Alabama’s Auto Industry

In 1993, Mercedes-Benz announced that it would open an automotive manufacturing plant in Alabama. Since then,alabama auto several companies have opened similar plants in order to tap into Alabama’s vast industrial resources. Mercedes-Benz executives chose Alabama to establish its first automotive plant outside of Germany because Alabama has an extensive skilled workforce and a business-friendly environment. The state has few environmental regulations and provides immense tax incentives to companies who choose to locate factories within the state. Since the company’s decision, three other auto companies have established plants that created $7 billion dollars worth of vehicles and $1.2 billion dollars in parts for export in the last year alone. In 2015, Mercedes-Benz, Toyota, Honda and Hyundai shipped over $6.6 billion worth of vehicles to 99 different countries and established automotive vehicles and parts as Alabama’s #1 export. Businesses in Alabama related to the industry hail from 30 different countries and host four different Original Equipment Manufacturing (OEM) plants in the state. The different actors in the automotive industry within Alabama have made the state the 4th largest American automotive manufacturing location and the 3rd largest state in automotive exports in the United States. In sum, Alabama has become a major player in the international auto industry through attracting high-quality manufacturers and industry players to the state to perform industrial activities.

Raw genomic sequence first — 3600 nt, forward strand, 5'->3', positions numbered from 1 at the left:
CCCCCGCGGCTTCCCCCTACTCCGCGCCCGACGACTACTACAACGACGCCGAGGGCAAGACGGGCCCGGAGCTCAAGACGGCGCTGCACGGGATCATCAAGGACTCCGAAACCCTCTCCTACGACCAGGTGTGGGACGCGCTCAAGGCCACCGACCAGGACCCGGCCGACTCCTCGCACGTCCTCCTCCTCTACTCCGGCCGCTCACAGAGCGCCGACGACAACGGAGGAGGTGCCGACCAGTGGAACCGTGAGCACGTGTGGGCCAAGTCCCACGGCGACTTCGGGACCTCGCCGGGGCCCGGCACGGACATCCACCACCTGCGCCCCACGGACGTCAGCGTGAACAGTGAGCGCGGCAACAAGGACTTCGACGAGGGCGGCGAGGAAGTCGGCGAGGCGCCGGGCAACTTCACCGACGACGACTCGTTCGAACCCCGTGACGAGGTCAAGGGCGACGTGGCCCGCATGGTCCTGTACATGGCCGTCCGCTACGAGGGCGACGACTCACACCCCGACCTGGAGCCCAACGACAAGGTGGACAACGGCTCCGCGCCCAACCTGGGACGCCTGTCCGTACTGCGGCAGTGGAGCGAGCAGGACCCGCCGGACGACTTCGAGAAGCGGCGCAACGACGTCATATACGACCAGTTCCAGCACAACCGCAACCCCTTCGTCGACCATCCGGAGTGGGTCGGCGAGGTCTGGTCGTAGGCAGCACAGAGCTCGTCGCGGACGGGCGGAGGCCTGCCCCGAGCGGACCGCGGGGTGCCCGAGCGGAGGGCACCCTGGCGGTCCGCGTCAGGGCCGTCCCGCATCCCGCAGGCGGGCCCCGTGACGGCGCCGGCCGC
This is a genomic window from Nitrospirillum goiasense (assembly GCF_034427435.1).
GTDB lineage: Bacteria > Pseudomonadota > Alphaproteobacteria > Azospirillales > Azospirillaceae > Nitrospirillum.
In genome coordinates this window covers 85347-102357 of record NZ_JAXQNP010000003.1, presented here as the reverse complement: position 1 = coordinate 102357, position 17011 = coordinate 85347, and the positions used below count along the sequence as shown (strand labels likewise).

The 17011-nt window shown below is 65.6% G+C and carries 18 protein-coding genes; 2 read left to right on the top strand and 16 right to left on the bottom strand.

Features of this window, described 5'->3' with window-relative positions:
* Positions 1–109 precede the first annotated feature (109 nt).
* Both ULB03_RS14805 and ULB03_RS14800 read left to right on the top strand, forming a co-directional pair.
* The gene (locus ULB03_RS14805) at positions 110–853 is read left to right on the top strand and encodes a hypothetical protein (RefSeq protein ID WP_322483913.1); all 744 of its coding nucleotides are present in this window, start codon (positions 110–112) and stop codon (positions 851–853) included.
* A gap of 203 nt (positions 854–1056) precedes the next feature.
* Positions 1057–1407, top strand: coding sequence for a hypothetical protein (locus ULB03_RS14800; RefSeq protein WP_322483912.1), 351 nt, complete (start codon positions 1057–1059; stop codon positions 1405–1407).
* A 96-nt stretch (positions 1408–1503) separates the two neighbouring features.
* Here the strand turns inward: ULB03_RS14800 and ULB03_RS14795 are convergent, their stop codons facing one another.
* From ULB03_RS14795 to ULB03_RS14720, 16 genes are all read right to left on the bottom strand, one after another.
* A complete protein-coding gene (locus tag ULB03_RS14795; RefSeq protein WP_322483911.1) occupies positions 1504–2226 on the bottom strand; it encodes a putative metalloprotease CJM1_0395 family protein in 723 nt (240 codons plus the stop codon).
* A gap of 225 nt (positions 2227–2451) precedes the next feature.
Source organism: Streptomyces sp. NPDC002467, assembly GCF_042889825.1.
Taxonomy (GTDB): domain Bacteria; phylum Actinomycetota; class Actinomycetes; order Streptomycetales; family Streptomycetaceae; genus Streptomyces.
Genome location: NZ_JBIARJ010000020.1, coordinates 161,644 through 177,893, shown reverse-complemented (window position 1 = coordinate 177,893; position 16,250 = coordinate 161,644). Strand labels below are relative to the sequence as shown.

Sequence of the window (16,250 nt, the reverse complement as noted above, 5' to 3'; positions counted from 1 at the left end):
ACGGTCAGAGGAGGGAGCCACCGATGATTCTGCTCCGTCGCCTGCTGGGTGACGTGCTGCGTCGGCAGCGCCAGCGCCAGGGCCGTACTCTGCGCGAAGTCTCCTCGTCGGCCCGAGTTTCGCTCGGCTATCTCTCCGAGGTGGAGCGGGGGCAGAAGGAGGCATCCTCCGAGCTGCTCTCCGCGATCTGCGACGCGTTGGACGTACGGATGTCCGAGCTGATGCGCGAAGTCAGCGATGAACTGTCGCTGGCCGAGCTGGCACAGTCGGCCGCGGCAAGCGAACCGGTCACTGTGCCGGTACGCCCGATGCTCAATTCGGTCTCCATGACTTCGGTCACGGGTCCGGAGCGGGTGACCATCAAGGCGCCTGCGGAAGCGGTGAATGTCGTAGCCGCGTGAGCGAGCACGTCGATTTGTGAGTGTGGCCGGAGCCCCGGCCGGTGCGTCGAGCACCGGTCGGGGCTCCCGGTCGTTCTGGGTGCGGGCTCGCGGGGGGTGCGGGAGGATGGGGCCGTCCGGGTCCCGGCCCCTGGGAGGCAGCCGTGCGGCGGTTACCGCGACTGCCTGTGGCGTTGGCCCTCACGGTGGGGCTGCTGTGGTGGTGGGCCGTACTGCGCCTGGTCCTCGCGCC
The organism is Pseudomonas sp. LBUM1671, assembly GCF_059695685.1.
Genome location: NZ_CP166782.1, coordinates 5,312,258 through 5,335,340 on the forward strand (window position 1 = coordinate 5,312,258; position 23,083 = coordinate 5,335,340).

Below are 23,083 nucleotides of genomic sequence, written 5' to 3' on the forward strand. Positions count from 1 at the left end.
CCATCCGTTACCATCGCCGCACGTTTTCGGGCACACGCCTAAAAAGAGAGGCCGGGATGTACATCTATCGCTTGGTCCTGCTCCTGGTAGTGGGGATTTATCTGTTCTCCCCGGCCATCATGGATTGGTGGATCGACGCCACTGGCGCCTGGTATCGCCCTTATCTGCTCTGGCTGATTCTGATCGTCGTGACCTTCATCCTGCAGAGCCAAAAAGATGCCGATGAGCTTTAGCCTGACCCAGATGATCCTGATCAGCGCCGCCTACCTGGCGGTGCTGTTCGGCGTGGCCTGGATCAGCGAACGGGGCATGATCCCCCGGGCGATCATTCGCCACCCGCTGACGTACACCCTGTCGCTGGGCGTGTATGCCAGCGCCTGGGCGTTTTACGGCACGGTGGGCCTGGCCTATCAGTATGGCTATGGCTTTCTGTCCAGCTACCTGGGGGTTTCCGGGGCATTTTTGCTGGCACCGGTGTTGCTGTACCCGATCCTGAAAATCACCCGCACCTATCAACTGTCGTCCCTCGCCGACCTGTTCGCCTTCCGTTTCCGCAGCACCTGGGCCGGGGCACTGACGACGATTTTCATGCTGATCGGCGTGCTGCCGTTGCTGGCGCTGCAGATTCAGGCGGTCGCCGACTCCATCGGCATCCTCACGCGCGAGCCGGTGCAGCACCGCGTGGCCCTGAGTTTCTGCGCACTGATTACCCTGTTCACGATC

Thomas Barnett

Sources: http://www.madeinalabama.com/industries/automotive/

4 comments to Alabama’s Auto Industry

  • manleya18

    In September 2015, Alabama auto supplier workers voted to form a local chapter of the UAW, which later spread to the Mercedes and Honda plants in Alabama as well. How are auto industries in the South planning to combat the UAW’s effort to reach the South’s emerging auto industry workers, and how can a situation like Detroit be avoided?

    Source: http://www.al.com/business/index.ssf/2015/09/workers_at_alabama_auto_suppli.html

  • platte16

    How long are the tax exemptions expected to continue? Is there a timeline of when exemptions run out leading to the possibility of movement out of the state?

  • Mercedes did a very successful job of shopping for incentives, from memory $350 million. On a net present value basis my assumption is that it has been a bad deal for taxpayers. That’s a good term paper topic. How much did other firms garner in incentives? The up-front money looks better if the end result was a host of other firms locating in Alabama that did not receive bountiful up-front incentives. These can be hard to document if they include a combination of infrastructure investments (buidling a new road), the provision of land already owned by the state, training programs at local community colleges, and not just various tax benefits.

    • Heard from an insider today at the Industry Studies Conference that Tennessee has done even better, I’ll spare you the details but VW really put the screws to Bob Corker, who got suckered into a fictitious bidding war that will cost taxpayers $500 million [total incentives are more, that’s just the increment]. After providing welfare to a foreign corporation he then turned around and undermined VW’s efforts to bring in the UAW, who lost by 44 votes. Next week I’ll be at VW, but given the context am not likely to hear more. That likely won’t lead VW to shift business elsewhere, but it certainly has left a bad taste in German mouths about an unfriendly day-to-day business climate.